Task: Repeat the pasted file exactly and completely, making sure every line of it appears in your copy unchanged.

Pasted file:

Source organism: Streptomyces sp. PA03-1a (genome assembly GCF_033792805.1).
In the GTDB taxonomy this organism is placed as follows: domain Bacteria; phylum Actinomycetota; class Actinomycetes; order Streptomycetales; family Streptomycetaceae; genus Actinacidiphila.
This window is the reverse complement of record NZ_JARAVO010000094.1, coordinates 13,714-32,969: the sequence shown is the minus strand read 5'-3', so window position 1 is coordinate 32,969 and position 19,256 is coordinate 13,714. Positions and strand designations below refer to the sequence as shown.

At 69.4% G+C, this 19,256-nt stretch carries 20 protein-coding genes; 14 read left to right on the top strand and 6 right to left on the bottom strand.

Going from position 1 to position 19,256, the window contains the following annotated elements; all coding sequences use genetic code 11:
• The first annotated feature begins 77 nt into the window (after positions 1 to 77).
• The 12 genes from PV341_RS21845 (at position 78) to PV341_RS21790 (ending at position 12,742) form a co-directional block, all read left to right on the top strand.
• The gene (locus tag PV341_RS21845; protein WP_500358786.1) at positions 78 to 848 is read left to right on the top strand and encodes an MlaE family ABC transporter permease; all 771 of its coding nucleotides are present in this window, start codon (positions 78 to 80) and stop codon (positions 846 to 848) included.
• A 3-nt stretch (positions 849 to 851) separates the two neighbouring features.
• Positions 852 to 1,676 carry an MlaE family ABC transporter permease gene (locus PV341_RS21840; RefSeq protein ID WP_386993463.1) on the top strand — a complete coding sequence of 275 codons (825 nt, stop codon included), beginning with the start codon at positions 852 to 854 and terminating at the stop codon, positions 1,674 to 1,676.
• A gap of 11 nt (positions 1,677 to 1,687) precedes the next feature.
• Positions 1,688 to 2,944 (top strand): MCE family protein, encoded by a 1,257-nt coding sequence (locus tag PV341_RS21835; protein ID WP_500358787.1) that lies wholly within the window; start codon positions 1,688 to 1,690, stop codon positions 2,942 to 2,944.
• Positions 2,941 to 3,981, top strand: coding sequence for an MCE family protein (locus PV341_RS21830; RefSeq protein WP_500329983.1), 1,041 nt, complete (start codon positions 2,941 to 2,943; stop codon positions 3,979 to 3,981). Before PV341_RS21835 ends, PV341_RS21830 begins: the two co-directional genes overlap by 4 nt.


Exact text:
Source organism: Streptomyces sp. PA03-1a (genome assembly GCF_033792805.1).
In the GTDB taxonomy this organism is placed as follows: domain Bacteria; phylum Actinomycetota; class Actinomycetes; order Streptomycetales; family Streptomycetaceae; genus Actinacidiphila.
This window is the reverse complement of record NZ_JARAVO010000094.1, coordinates 13,714-32,969: the sequence shown is the minus strand read 5'-3', so window position 1 is coordinate 32,969 and position 19,256 is coordinate 13,714. Positions and strand designations below refer to the sequence as shown.

At 69.4% G+C, this 19,256-nt stretch carries 20 protein-coding genes; 14 read left to right on the top strand and 6 right to left on the bottom strand.

Going from position 1 to position 19,256, the window contains the following annotated elements; all coding sequences use genetic code 11:
• The first annotated feature begins 77 nt into the window (after positions 1 to 77).
• The 12 genes from PV341_RS21845 (at position 78) to PV341_RS21790 (ending at position 12,742) form a co-directional block, all read left to right on the top strand.
• The gene (locus tag PV341_RS21845; protein WP_500358786.1) at positions 78 to 848 is read left to right on the top strand and encodes an MlaE family ABC transporter permease; all 771 of its coding nucleotides are present in this window, start codon (positions 78 to 80) and stop codon (positions 846 to 848) included.
• A 3-nt stretch (positions 849 to 851) separates the two neighbouring features.
• Positions 852 to 1,676 carry an MlaE family ABC transporter permease gene (locus PV341_RS21840; RefSeq protein ID WP_386993463.1) on the top strand — a complete coding sequence of 275 codons (825 nt, stop codon included), beginning with the start codon at positions 852 to 854 and terminating at the stop codon, positions 1,674 to 1,676.
• A gap of 11 nt (positions 1,677 to 1,687) precedes the next feature.
• Positions 1,688 to 2,944 (top strand): MCE family protein, encoded by a 1,257-nt coding sequence (locus tag PV341_RS21835; protein ID WP_500358787.1) that lies wholly within the window; start codon positions 1,688 to 1,690, stop codon positions 2,942 to 2,944.
• Positions 2,941 to 3,981, top strand: coding sequence for an MCE family protein (locus PV341_RS21830; RefSeq protein WP_500329983.1), 1,041 nt, complete (start codon positions 2,941 to 2,943; stop codon positions 3,979 to 3,981). Before PV341_RS21835 ends, PV341_RS21830 begins: the two co-directional genes overlap by 4 nt.